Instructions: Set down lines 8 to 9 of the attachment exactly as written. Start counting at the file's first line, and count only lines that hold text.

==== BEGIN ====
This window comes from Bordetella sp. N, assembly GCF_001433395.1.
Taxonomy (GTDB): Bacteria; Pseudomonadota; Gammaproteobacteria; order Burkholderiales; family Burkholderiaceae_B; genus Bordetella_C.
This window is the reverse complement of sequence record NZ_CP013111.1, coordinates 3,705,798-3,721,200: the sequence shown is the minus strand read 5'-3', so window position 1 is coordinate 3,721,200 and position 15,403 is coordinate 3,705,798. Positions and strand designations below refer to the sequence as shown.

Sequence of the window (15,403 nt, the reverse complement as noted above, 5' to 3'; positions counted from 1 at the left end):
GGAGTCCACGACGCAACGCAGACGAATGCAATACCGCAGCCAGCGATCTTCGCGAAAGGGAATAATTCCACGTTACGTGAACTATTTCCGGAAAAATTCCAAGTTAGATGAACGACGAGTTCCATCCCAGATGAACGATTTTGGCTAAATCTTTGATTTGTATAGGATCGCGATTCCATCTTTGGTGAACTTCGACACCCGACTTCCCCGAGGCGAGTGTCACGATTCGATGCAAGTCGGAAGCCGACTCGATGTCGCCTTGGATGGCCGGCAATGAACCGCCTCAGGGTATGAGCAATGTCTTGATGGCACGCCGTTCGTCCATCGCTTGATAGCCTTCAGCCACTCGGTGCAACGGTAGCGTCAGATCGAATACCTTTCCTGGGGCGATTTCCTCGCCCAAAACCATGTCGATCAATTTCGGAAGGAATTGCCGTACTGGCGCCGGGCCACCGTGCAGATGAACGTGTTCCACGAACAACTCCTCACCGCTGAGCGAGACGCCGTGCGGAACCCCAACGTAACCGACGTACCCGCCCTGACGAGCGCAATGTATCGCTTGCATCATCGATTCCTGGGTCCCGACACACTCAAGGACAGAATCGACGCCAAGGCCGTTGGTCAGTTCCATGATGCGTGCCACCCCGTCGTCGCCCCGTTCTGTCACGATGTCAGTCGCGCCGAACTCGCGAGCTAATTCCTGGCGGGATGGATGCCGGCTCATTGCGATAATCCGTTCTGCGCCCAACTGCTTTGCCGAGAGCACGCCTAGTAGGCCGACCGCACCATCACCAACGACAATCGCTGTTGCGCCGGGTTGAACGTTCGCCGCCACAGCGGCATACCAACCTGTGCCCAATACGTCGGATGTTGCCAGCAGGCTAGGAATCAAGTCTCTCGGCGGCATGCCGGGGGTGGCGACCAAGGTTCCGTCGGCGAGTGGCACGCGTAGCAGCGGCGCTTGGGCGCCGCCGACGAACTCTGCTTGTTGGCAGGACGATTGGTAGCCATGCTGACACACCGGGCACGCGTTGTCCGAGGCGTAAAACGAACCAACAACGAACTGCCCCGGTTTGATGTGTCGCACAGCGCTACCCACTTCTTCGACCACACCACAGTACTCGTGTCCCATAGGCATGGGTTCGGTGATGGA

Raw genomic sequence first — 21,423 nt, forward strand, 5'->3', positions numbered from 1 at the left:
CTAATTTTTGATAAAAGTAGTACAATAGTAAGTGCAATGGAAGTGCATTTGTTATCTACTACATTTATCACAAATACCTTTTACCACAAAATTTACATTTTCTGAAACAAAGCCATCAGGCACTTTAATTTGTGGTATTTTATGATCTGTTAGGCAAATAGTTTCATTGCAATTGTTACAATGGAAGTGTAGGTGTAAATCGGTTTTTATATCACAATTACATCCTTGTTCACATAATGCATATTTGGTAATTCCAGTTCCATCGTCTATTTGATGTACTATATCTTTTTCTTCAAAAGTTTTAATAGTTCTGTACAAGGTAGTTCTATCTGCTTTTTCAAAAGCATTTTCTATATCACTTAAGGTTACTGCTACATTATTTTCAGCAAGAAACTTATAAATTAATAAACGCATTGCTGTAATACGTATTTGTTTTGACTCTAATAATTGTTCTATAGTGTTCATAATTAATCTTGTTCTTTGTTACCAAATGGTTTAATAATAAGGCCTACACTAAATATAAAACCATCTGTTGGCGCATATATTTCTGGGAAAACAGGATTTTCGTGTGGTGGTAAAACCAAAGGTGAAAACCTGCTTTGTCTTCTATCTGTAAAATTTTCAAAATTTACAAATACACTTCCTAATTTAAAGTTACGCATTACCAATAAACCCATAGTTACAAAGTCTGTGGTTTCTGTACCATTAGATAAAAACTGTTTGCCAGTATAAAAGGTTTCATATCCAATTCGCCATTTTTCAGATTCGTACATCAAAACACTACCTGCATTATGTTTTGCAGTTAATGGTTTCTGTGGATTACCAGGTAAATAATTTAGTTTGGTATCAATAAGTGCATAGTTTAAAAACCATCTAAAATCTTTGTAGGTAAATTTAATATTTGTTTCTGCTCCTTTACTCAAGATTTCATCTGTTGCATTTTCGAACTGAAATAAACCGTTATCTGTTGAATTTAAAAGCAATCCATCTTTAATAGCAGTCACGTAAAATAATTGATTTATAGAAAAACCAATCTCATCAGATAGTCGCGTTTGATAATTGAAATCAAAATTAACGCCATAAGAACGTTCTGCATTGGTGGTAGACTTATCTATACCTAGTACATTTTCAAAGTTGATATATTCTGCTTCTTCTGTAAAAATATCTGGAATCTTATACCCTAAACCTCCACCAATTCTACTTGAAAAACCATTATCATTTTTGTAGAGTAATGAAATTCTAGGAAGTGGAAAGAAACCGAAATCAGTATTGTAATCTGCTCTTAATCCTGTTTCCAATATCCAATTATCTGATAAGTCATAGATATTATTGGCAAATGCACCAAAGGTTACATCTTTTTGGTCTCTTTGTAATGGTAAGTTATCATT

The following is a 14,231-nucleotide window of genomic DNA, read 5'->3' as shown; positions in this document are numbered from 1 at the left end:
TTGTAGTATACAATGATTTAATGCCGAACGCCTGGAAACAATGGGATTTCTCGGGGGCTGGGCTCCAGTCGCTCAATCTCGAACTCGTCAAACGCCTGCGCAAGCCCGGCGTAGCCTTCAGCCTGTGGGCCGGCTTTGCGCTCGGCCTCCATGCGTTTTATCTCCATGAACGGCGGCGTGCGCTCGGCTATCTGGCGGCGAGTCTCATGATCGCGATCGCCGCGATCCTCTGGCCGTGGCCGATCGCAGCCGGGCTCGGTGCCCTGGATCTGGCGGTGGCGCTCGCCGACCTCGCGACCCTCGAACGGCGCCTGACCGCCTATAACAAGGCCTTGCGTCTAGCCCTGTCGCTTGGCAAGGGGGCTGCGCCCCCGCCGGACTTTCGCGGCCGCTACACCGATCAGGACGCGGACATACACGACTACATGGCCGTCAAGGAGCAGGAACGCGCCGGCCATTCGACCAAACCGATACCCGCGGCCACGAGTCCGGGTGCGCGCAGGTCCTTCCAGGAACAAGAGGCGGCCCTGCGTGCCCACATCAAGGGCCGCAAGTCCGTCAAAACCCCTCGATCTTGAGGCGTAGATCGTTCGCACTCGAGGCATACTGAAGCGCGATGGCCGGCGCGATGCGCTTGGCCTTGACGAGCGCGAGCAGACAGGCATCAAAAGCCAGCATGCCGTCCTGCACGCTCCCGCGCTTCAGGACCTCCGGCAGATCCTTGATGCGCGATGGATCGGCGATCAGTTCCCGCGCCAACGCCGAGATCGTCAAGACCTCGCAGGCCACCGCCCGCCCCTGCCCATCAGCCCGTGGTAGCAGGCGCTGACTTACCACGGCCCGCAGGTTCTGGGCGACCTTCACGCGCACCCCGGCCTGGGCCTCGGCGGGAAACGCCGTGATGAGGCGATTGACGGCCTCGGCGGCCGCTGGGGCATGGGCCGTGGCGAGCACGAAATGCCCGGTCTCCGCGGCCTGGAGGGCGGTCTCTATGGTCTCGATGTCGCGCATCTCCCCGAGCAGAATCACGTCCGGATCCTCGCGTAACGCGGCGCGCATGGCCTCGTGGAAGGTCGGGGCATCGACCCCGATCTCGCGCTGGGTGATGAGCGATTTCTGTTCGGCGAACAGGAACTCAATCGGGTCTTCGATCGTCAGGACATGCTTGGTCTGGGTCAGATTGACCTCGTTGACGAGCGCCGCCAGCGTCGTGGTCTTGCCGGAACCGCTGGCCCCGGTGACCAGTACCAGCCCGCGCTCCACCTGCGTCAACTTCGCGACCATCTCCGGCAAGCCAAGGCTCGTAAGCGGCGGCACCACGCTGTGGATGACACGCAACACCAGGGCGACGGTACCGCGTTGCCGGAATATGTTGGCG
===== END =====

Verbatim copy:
The following is a 14,231-nucleotide window of genomic DNA, read 5'->3' as shown; positions in this document are numbered from 1 at the left end:
TTGTAGTATACAATGATTTAATGCCGAACGCCTGGAAACAATGGGATTTCTCGGGGGCTGGGCTCCAGTCGCTCAATCTCGAACTCGTCAAACGCCTGCGCAAGCCCGGCGTAGCCTTCAGCCTGTGGGCCGGCTTTGCGCTCGGCCTCCATGCGTTTTATCTCCATGAACGGCGGCGTGCGCTCGGCTATCTGGCGGCGAGTCTCATGATCGCGATCGCCGCGATCCTCTGGCCGTGGCCGATCGCAGCCGGGCTCGGTGCCCTGGATCTGGCGGTGGCGCTCGCCGACCTCGCGACCCTCGAACGGCGCCTGACCGCCTATAACAAGGCCTTGCGTCTAGCCCTGTCGCTTGGCAAGGGGGCTGCGCCCCCGCCGGACTTTCGCGGCCGCTACACCGATCAGGACGCGGACATACACGACTACATGGCCGTCAAGGAGCAGGAACGCGCCGGCCATTCGACCAAACCGATACCCGCGGCCACGAGTCCGGGTGCGCGCAGGTCCTTCCAGGAACAAGAGGCGGCCCTGCGTGCCCACATCAAGGGCCGCAAGTCCGTCAAAACCCCTCGATCTTGAGGCGTAGATCGTTCGCACTCGAGGCATACTGAAGCGCGATGGCCGGCGCGATGCGCTTGGCCTTGACGAGCGCGAGCAGACAGGCATCAAAAGCCAGCATGCCGTCCTGCACGCTCCCGCGCTTCAGGACCTCCGGCAGATCCTTGATGCGCGATGGATCGGCGATCAGTTCCCGCGCCAACGCCGAGATCGTCAAGACCTCGCAGGCCACCGCCCGCCCCTGCCCATCAGCCCGTGGTAGCAGGCGCTGACTTACCACGGCCCGCAGGTTCTGGGCGACCTTCACGCGCACCCCGGCCTGGGCCTCGGCGGGAAACGCCGTGATGAGGCGATTGACGGCCTCGGCGGCCGCTGGGGCATGGGCCGTGGCGAGCACGAAATGCCCGGTCTCCGCGGCCTGGAGGGCGGTCTCTATGGTCTCGATGTCGCGCATCTCCCCGAGCAGAATCACGTCCGGATCCTCGCGTAACGCGGCGCGCATGGCCTCGTGGAAGGTCGGGGCATCGACCCCGATCTCGCGCTGGGTGATGAGCGATTTCTGTTCGGCGAACAGGAACTCAATCGGGTCTTCGATCGTCAGGACATGCTTGGTCTGGGTCAGATTGACCTCGTTGACGAGCGCCGCCAGCGTCGTGGTCTTGCCGGAACCGCTGGCCCCGGTGACCAGTACCAGCCCGCGCTCCACCTGCGTCAACTTCGCGACCATCTCCGGCAAGCCAAGGCTCGTAAGCGGCGGCACCACGCTGTGGATGACACGCAACACCAGGGCGACGGTACCGCGTTGCCGGAATATGTTGGCG